Four Policy Measures To Tackle The Economic Downturn In Pakistan
Former Governor of State Bank Shahid Kardar and former minister Hafeez Pasha have developed a homegrown macroeconomic framework to deal with the economic situation that Pakistan faces in the years to come. We are publishing excerpts for our readers.
“The primary objectives behind the design and implementation of the policy agenda are to reduce substantially the ‘twin’ deficits while preserving the growth momentum to the extent possible. It is expected that the process of structural adjustment will take place primarily in the first two years, 2019-20 and 2020-21. Thereafter, the economy can get on gradually to a trajectory of higher growth, reaching a GDP growth rate of almost 6 percent by 2023-24.
The key elements of the policy agenda entail:
Containment of Imports
The Government has already introduced a number of measures to restrict the level of imports. The rupee has been depreciated by 16 percent up to now in 2018-19. Today, there is no significant overvaluation of the rupee. Luxury goods’ imports have been restricted by the imposition of large regulatory duties and 100 percent cash margin requirements. However, their coverage is only 6 percent of imports currently.
The approach adopted is to ensure that in the future there is no significant overvaluation of the rupee. A 15 percent real depreciation of the rupee is envisaged during 2019-20 and 2020-21. Simultaneously, it is proposed to widen the coverage of the cash margins of up to 30 percent.
Imports of major essential goods like POL products, fertilizers, medicines, pulses and edible oil should not be subject to cash margin requirements. In addition, it is proposed to raise the maximum import tariff from 20 percent to 25 percent to provide more protection to domestic industry.
Promotion of Exports
A large number of steps have already been taken to promote exports. These include depreciation of the rupee, lower power tariffs, duty exemption on imported inputs for exports, issuance of promissory notes against refunds due and an export incentive scheme. However, despite these wide-ranging measures there has been no visible improvement in exports. It appears that exporters have largely opted initially for increase in their rupee profit margins. As such, the benefit of the devaluation has only been passed on partially to buyers in the form of lower dollar prices.
The policy agenda for promoting exports will include the payment automatically to exporters of the export incentive at the time of receipt of the export earnings by the commercial banks. Also, the export incentive scheme will need to be widened to cover a large number of emerging exports. Export-oriented SMEs should be given preferential access to credit and energy.
Tax Revenue Mobilisation
This is the critical area if the size of the fiscal deficit is to be controlled. Apparently, the IMF Framework is proposing generation of up to Rs 700 billion through taxation proposals in the budget of 2019-20. This is excessive and while imposing an intolerable burden on the people will suffocate growth in the economy.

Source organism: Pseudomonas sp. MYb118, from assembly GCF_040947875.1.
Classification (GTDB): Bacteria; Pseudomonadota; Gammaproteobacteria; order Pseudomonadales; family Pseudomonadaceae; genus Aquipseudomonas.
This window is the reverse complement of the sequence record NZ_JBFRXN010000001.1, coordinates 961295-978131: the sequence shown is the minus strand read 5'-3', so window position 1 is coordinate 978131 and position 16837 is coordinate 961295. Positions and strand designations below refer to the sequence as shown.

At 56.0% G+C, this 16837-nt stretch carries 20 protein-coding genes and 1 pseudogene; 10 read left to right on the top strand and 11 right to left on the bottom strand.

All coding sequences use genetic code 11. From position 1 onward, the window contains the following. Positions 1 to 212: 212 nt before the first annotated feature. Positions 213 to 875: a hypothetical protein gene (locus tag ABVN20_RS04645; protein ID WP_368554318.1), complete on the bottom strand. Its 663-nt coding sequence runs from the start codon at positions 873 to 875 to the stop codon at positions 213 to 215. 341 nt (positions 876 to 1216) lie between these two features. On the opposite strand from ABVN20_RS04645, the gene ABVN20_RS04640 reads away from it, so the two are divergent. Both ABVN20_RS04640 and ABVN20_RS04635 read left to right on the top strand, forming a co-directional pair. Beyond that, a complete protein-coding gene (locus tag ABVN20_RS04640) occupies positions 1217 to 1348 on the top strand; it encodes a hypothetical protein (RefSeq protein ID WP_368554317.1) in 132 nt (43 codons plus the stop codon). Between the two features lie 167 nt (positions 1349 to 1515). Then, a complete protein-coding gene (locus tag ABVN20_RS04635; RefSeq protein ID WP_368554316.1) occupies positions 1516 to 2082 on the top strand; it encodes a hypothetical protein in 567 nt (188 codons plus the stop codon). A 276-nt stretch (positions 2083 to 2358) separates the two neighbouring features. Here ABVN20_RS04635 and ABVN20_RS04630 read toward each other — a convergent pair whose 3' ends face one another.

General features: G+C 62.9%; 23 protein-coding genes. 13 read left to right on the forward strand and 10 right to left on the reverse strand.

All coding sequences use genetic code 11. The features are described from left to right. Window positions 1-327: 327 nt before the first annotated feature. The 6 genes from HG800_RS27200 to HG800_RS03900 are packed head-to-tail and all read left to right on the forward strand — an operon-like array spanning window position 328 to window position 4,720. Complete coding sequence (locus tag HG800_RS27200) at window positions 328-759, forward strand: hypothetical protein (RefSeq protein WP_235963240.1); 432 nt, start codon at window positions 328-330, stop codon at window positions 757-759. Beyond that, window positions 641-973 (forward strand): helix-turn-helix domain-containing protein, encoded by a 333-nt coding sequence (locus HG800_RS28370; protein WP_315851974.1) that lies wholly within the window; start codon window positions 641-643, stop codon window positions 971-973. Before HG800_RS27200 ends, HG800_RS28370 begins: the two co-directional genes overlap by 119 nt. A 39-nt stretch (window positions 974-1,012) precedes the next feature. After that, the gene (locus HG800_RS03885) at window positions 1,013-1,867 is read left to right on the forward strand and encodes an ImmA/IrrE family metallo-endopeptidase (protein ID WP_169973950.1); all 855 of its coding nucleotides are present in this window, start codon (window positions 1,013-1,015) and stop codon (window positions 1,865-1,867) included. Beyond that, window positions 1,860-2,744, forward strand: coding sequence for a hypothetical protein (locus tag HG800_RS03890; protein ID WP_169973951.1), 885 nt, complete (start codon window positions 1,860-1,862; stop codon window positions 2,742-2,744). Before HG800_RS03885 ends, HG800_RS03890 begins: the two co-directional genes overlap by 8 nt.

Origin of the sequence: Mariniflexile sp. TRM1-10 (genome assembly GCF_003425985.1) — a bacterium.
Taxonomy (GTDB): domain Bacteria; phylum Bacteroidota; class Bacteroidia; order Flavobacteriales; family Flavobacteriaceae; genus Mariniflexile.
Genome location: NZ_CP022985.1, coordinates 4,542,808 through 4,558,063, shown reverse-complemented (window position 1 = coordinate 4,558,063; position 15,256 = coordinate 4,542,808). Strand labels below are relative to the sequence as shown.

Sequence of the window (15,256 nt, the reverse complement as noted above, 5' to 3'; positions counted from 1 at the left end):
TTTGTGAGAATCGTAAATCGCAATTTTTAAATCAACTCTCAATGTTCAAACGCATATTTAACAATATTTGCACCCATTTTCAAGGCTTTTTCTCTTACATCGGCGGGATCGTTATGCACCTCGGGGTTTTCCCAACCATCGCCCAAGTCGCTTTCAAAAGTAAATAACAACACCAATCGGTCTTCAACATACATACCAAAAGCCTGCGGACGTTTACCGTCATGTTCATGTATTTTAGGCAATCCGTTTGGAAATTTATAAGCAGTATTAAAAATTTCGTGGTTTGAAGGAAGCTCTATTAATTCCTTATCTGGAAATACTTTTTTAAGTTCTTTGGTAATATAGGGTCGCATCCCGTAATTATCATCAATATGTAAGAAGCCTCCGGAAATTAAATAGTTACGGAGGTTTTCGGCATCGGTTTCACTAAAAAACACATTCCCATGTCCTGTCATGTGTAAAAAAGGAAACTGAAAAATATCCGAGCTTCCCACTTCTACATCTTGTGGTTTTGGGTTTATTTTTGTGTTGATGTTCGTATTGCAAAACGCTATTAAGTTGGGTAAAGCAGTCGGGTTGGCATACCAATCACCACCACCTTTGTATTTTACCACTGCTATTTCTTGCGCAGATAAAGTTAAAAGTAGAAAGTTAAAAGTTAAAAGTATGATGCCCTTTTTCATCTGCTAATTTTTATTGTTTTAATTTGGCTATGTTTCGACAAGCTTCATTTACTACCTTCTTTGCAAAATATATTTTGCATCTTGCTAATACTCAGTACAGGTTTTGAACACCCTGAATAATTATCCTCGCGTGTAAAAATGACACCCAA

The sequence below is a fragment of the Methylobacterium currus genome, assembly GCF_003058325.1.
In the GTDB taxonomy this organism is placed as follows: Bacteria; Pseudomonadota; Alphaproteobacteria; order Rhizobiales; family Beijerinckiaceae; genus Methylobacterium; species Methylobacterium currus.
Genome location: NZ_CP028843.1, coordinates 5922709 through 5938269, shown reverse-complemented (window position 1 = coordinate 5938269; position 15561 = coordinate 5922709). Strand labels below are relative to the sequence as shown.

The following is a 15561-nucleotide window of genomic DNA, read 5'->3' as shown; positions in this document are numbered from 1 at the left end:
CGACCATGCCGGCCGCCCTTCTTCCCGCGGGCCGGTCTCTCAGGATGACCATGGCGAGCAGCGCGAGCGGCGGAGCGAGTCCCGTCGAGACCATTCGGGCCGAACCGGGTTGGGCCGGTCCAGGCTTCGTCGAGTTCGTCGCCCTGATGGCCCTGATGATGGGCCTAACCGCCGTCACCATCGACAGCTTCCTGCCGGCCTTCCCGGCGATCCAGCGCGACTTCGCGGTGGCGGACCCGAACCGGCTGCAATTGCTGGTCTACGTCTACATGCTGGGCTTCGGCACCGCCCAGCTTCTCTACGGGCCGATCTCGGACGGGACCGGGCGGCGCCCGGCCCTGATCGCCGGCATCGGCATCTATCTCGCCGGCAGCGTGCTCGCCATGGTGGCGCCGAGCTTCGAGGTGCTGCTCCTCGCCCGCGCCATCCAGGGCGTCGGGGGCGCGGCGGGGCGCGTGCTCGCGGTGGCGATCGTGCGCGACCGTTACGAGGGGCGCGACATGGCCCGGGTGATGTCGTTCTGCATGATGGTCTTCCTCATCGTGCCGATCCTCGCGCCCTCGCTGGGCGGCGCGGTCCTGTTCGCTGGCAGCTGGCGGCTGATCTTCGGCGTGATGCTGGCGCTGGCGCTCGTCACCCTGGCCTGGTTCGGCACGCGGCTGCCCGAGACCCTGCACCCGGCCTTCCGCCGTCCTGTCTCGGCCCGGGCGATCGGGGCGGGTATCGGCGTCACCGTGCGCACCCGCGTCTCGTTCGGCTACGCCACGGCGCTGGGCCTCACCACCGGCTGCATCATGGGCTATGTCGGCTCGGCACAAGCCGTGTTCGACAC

The ‘Homegrown’ Macroeconomic Framework proposes additional taxation of Rs 650 billion in 2019-20 and 2020-21 combined. Additional revenue of over Rs 100 billion is likely to be generated in 2019-20 by the restoration of taxes on mobile phone cards by the Supreme Court recently.
The primary focus will be on generating at least half the additional revenues from direct taxes. Reforms in the Federal income tax will include reduction in tax expenditures, scaling down of the exemption limit, extra profit taxation, transition from schedular to comprehensive income taxation, broadening the tax base of capital gains tax, provision of incentives for filing returns and so on.
In the realm of indirect taxes, the primary emphasis will be the move to a nationally integrated value added tax on goods and services, rationalisation of import tariffs and broadening the tax base of excise duties by levy of a ‘green’ tax on polluting industries. Simultaneously provincial direct taxes like the agricultural income tax and the urban immoveable property tax will need to be developed. The potential additional revenue from these two taxes is almost Rs 100 billion.
Current expenditure has been characterised by, more or less, runaway growth in 2018-19. This is due particularly to higher debt servicing caused by the major jump in interest rates. The Macroeconomic Framework, which includes the Budgetary Framework, is based on a strong effort to reduce the size of the federal government and only limited increase in current expenditure of provincial governments linked to the completion of development projects, especially in the social sectors. Further, the defence budget may be subjected to voluntary restraint. Also, subsidies and grants will need to be reduced. A policy of no increase in salary and allowances or pensions may also have to be followed in 2019-20, except for low level employees.
Development spending is projected to show low real growth in the first two years. Thereafter, it can begin to grow somewhat rapidly. As such, priority will need to be attached to avoid ‘spreading too thin’ and allocate bulk of the funds to relatively mature on-going projects especially in water resources, power transmission and distribution sectors and CPEC. In addition, escalation in energy tariffs is proposed in 2019-20 and 2020-21.This will prevent further accumulation of circular debt. Beyond 2020-21, access to cheaper sources of electricity and reduction in losses should obviate the need for further tariff escalation.
In conclusion, Pakistan will need to pursue an agenda of deep and wide-ranging reforms with the umbrella of an IMF EFF, especially over the next two years. There is ideally a need for the government to develop a broad-based political consensus on the design and implementation of the reforms.”